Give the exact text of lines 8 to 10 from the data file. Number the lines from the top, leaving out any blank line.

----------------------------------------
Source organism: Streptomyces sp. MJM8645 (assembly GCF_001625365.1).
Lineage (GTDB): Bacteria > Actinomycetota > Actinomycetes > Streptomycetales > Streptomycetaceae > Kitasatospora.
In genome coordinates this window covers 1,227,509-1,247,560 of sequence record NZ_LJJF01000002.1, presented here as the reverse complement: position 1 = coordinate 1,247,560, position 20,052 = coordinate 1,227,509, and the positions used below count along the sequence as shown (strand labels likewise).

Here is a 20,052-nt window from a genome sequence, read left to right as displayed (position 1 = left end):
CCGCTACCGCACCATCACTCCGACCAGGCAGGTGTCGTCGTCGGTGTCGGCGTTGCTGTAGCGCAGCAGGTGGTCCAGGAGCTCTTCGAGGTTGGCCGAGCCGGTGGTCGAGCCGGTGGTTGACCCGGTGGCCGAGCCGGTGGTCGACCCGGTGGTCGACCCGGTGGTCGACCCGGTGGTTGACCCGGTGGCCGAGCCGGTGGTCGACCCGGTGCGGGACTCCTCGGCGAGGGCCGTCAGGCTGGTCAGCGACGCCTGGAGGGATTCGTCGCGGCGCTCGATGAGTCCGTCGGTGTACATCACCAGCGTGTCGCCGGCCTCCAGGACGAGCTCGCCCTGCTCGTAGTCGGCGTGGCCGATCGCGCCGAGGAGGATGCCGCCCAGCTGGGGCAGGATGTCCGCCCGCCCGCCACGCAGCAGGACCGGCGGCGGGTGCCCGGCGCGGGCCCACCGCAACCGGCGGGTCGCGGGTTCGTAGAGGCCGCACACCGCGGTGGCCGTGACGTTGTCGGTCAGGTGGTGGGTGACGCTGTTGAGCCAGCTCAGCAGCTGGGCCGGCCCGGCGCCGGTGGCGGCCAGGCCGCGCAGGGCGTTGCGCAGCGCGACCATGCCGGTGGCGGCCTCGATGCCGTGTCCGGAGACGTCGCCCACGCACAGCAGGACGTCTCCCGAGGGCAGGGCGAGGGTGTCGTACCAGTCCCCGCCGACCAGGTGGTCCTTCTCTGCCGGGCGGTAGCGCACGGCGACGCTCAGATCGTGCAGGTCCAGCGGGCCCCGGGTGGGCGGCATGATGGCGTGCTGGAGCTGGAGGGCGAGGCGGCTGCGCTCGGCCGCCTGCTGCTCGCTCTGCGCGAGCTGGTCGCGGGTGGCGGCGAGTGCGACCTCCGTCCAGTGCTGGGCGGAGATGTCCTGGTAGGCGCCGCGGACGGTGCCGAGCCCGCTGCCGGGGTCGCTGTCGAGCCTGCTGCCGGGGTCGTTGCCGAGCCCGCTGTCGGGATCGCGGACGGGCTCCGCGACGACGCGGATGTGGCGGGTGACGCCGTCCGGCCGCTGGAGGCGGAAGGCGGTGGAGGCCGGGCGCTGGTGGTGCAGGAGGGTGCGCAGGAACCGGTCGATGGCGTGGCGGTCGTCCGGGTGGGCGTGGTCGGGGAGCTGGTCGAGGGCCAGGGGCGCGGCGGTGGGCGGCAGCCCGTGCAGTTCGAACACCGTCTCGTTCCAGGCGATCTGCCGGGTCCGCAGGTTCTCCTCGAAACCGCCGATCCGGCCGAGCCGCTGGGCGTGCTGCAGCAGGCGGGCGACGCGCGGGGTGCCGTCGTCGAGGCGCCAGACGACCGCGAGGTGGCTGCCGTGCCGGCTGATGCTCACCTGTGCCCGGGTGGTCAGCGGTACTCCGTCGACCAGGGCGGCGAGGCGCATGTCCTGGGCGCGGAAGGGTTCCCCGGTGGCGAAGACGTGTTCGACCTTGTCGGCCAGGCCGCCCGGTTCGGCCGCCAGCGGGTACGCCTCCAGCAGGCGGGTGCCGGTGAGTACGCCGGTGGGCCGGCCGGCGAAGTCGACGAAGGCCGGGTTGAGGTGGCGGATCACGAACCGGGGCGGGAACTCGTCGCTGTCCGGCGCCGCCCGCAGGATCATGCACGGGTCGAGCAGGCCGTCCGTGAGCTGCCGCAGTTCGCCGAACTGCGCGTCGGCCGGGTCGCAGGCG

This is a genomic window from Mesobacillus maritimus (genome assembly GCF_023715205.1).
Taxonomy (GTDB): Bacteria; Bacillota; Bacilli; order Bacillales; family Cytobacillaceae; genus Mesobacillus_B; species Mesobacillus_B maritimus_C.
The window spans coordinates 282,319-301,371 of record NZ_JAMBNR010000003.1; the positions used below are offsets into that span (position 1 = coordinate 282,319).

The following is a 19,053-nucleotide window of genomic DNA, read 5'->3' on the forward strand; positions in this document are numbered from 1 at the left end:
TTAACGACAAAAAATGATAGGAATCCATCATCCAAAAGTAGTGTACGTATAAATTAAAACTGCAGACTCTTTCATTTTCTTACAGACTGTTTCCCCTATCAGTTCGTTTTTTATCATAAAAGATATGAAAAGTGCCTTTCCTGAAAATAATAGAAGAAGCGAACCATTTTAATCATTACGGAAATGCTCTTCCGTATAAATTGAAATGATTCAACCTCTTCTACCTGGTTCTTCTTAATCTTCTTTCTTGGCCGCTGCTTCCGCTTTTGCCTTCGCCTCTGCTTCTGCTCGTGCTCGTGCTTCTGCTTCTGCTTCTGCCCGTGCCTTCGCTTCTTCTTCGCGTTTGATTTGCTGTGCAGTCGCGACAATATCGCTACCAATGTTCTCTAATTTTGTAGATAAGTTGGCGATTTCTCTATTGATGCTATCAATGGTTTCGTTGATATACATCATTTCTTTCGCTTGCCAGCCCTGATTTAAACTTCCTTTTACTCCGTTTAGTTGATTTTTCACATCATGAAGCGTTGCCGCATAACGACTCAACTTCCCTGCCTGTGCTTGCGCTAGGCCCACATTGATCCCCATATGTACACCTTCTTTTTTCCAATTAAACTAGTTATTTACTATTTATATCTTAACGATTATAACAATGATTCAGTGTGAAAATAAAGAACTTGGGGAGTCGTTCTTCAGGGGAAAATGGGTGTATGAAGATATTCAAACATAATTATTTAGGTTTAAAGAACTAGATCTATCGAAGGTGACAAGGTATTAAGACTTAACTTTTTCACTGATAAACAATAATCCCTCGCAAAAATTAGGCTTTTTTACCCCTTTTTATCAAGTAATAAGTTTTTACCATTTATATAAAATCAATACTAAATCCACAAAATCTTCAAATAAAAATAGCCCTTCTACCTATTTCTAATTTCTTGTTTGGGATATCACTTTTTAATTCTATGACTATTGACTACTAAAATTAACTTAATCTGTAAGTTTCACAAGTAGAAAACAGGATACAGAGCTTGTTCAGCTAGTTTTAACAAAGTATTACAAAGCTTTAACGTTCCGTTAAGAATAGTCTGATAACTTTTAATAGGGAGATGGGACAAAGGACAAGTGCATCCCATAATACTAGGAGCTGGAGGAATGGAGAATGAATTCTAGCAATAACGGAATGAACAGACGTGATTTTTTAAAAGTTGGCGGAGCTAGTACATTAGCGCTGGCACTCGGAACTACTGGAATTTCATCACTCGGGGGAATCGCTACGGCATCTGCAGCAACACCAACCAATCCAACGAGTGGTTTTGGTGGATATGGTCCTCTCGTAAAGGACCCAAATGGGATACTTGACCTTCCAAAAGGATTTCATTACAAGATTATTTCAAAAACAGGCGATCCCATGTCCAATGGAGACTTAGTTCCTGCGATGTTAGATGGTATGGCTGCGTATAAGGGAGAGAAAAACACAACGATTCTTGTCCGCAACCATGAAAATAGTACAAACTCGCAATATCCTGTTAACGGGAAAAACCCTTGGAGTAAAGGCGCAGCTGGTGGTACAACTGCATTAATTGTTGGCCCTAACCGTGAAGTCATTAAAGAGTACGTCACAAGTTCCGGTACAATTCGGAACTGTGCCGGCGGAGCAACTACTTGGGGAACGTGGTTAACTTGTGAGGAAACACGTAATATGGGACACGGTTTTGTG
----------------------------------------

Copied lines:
The window spans coordinates 282,319-301,371 of record NZ_JAMBNR010000003.1; the positions used below are offsets into that span (position 1 = coordinate 282,319).

The following is a 19,053-nucleotide window of genomic DNA, read 5'->3' on the forward strand; positions in this document are numbered from 1 at the left end:
TTAACGACAAAAAATGATAGGAATCCATCATCCAAAAGTAGTGTACGTATAAATTAAAACTGCAGACTCTTTCATTTTCTTACAGACTGTTTCCCCTATCAGTTCGTTTTTTATCATAAAAGATATGAAAAGTGCCTTTCCTGAAAATAATAGAAGAAGCGAACCATTTTAATCATTACGGAAATGCTCTTCCGTATAAATTGAAATGATTCAACCTCTTCTACCTGGTTCTTCTTAATCTTCTTTCTTGGCCGCTGCTTCCGCTTTTGCCTTCGCCTCTGCTTCTGCTCGTGCTCGTGCTTCTGCTTCTGCTTCTGCCCGTGCCTTCGCTTCTTCTTCGCGTTTGATTTGCTGTGCAGTCGCGACAATATCGCTACCAATGTTCTCTAATTTTGTAGATAAGTTGGCGATTTCTCTATTGATGCTATCAATGGTTTCGTTGATATACATCATTTCTTTCGCTTGCCAGCCCTGATTTAAACTTCCTTTTACTCCGTTTAGTTGATTTTTCACATCATGAAGCGTTGCCGCATAACGACTCAACTTCCCTGCCTGTGCTTGCGCTAGGCCCACATTGATCCCCATATGTACACCTTCTTTTTTCCAATTAAACTAGTTATTTACTATTTATATCTTAACGATTATAACAATGATTCAGTGTGAAAATAAAGAACTTGGGGAGTCGTTCTTCAGGGGAAAATGGGTGTATGAAGATATTCAAACATAATTATTTAGGTTTAAAGAACTAGATCTATCGAAGGTGACAAGGTATTAAGACTTAACTTTTTCACTGATAAACAATAATCCCTCGCAAAAATTAGGCTTTTTTACCCCTTTTTATCAAGTAATAAGTTTTTACCATTTATATAAAATCAATACTAAATCCACAAAATCTTCAAATAAAAATAGCCCTTCTACCTATTTCTAATTTCTTGTTTGGGATATCACTTTTTAATTCTATGACTATTGACTACTAAAATTAACTTAATCTGTAAGTTTCACAAGTAGAAAACAGGATACAGAGCTTGTTCAGCTAGTTTTAACAAAGTATTACAAAGCTTTAACGTTCCGTTAAGAATAGTCTGATAACTTTTAATAGGGAGATGGGACAAAGGACAAGTGCATCCCATAATACTAGGAGCTGGAGGAATGGAGAATGAATTCTAGCAATAACGGAATGAACAGACGTGATTTTTTAAAAGTTGGCGGAGCTAGTACATTAGCGCTGGCACTCGGAACTACTGGAATTTCATCACTCGGGGGAATCGCTACGGCATCTGCAGCAACACCAACCAATCCAACGAGTGGTTTTGGTGGATATGGTCCTCTCGTAAAGGACCCAAATGGGATACTTGACCTTCCAAAAGGATTTCATTACAAGATTATTTCAAAAACAGGCGATCCCATGTCCAATGGAGACTTAGTTCCTGCGATGTTAGATGGTATGGCTGCGTATAAGGGAGAGAAAAACACAACGATTCTTGTCCGCAACCATGAAAATAGTACAAACTCGCAATATCCTGTTAACGGGAAAAACCCTTGGAGTAAAGGCGCAGCTGGTGGTACAACTGCATTAATTGTTGGCCCTAACCGTGAAGTCATTAAAGAGTACGTCACAAGTTCCGGTACAATTCGGAACTGTGCCGGCGGAGCAACTACTTGGGGAACGTGGTTAACTTGTGAGGAAACACGTAATATGGGACACGGTTTTGTG